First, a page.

Also by Jeffrey C. Hoos, DMD:
Can the introverted dentist be successful?

The first building block for success: Your mission statement

In the middle of the night, a big crash woke everyone up. The shelf had broken and fallen on my mother’s best crystal vase, and there on the floor was my most prized possession, its broken pieces mixed in with the broken crystal. I started to cry so hard, I was sure the neighbors could hear. Mom just said, “Go to bed. You have school tomorrow and I have to go to work."

In the morning, the mess was cleaned up and the damage assessed—no repairing either the vase or the turntable. We put all the pieces of the turntable in a box and I wrote a letter to the Garrard company, telling them the story, from start to finish—saving, working, putting together and mounting the shelf, and all for nothing.

Five months later a heavy box came from the Garrard company, along with a letter. The letter read: Dear Master Hoos, We are sending you an upgraded replacement turntable. It is with sincere thanks for your dedication to Garrard, because we know there are many other companies to choose from. Carry on your dedication to hi-fi, because stereo is coming. Most sincerely, The Garrard Engineering and Manufacturing Company

So, how this story relates to service is pretty simple. Extend yourself and provide more service than expected and do something that no one expects. I never charge for after-hour emergencies or for denture repairs, and I do many treatments at no charge. My patients and my staff appreciate it and understand the importance of service, and so should you.

The service you can extend to your patients

Let's talk about the extra service that you can provide in your dental office—what will make your patient understand that you are going the extra mile, what will make your patient speak about you and your staff in a glowing manner so other people want to be under your care.

Here are some specific examples that are an everyday thing in our office and can be in your office as well. Whenever a denture patient is having their remaining teeth cleaned, their denture is cleaned and polished while they are with the hygienist.  They are shown how nice and clean their prosthetic device is when they leave.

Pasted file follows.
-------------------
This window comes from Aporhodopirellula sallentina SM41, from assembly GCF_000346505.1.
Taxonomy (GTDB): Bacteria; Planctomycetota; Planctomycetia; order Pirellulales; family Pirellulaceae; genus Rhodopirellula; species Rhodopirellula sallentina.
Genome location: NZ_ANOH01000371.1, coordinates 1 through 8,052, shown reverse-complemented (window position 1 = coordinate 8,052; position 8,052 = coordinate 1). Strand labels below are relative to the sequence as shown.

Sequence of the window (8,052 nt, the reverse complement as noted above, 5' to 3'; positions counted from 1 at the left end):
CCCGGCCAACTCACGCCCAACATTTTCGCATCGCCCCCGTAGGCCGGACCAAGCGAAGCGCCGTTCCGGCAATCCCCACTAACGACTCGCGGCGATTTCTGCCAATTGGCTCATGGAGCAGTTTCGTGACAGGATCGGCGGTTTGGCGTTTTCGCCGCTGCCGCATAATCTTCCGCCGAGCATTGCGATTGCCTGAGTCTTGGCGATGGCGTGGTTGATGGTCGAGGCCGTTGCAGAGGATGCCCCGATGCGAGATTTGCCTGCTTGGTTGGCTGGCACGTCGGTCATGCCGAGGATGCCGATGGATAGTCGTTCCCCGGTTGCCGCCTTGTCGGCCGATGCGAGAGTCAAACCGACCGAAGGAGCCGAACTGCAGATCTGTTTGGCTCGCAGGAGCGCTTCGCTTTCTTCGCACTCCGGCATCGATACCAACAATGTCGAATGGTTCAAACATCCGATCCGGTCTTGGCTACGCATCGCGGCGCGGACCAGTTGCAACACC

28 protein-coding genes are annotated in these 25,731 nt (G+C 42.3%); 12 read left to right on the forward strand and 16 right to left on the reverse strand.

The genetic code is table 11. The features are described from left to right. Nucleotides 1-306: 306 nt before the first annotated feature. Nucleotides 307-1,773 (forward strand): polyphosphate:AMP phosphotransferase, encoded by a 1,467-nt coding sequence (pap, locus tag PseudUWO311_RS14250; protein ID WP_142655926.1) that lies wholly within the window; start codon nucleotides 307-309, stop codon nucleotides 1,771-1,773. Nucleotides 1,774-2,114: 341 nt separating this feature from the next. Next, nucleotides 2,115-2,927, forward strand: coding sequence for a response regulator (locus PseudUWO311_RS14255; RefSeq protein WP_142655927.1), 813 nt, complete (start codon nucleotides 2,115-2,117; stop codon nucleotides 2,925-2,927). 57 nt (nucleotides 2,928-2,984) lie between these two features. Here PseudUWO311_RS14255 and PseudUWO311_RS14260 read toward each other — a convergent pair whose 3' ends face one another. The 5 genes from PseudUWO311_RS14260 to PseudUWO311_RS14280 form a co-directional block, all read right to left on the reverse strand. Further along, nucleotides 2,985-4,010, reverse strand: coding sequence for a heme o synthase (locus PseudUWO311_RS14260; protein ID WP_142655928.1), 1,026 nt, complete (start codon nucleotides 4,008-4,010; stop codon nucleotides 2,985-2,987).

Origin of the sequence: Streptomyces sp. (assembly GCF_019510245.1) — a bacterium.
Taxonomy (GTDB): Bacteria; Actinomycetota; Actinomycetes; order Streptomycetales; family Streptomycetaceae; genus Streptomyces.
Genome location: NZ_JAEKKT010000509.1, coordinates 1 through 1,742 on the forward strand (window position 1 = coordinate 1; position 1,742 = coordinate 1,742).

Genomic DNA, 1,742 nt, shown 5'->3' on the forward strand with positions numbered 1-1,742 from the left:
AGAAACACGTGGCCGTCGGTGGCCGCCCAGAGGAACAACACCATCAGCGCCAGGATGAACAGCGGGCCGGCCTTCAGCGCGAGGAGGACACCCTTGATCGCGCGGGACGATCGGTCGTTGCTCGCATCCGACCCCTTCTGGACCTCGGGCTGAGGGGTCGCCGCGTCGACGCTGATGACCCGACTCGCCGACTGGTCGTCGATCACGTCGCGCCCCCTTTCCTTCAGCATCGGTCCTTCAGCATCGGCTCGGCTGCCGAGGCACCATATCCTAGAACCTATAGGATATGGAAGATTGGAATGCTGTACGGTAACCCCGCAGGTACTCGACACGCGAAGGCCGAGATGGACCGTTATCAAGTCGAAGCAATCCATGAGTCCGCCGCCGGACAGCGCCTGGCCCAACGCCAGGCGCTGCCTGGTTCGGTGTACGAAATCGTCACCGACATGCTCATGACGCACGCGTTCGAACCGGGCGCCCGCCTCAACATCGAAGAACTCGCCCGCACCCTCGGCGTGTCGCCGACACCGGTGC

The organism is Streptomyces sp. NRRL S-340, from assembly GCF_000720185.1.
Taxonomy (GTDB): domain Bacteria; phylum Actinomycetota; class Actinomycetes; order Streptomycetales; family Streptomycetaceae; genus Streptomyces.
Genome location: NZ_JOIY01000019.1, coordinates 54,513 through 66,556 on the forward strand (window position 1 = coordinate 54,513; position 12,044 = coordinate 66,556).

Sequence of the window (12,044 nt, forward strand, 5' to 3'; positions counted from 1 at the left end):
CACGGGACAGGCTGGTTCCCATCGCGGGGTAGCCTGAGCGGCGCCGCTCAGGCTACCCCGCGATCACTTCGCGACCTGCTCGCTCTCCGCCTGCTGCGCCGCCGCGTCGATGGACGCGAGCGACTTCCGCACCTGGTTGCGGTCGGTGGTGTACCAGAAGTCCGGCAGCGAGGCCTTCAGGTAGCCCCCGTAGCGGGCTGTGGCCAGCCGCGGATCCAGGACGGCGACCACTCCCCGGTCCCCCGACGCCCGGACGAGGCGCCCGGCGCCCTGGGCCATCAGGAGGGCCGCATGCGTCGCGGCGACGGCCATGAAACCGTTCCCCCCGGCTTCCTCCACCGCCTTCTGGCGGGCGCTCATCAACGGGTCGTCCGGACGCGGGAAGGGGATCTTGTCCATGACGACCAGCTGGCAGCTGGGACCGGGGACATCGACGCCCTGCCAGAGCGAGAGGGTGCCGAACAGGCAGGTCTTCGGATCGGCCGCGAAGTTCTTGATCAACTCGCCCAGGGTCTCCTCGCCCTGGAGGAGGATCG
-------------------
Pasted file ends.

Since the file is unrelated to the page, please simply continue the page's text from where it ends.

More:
If a patient requires antibiotics, we provide them in the office so that they don’t have to go to the pharmacy. We also provide a "pain packet" of Advil and Tylenol so patients don’t have to go shopping for these items.

Whenever I am doing upper anterior esthetics, I always clean the patient’s lower teeth while I am waiting for anesthetic to work. It takes only a couple of minutes to remove stain and calculus and we always show the patient, so they know what we did.

Do you charge for denture repairs? This is a big mistake. Do the repairs in the office so the patient does not have to be without their teeth. If you don’t know how or don’t have time, train someone on your staff to do it. I never charge for a denture repair but always say, "There is no charge for your repair. When it comes time for new teeth, think of us."

While the repair of a lower is done, discuss why is broke and what you can do that will "keep the denture from moving around." Use your service time to an advantage to have a conversation with your patient.

Make service a top priority in your practice. Have a productive and successful month while maintaining that balance: art, science, and business of dentistry.

Editor's note: This article appeared in the February 2022 print edition of Dental Economics magazine. Dentists in North America are eligible for a complimentary print subscription. Sign up here.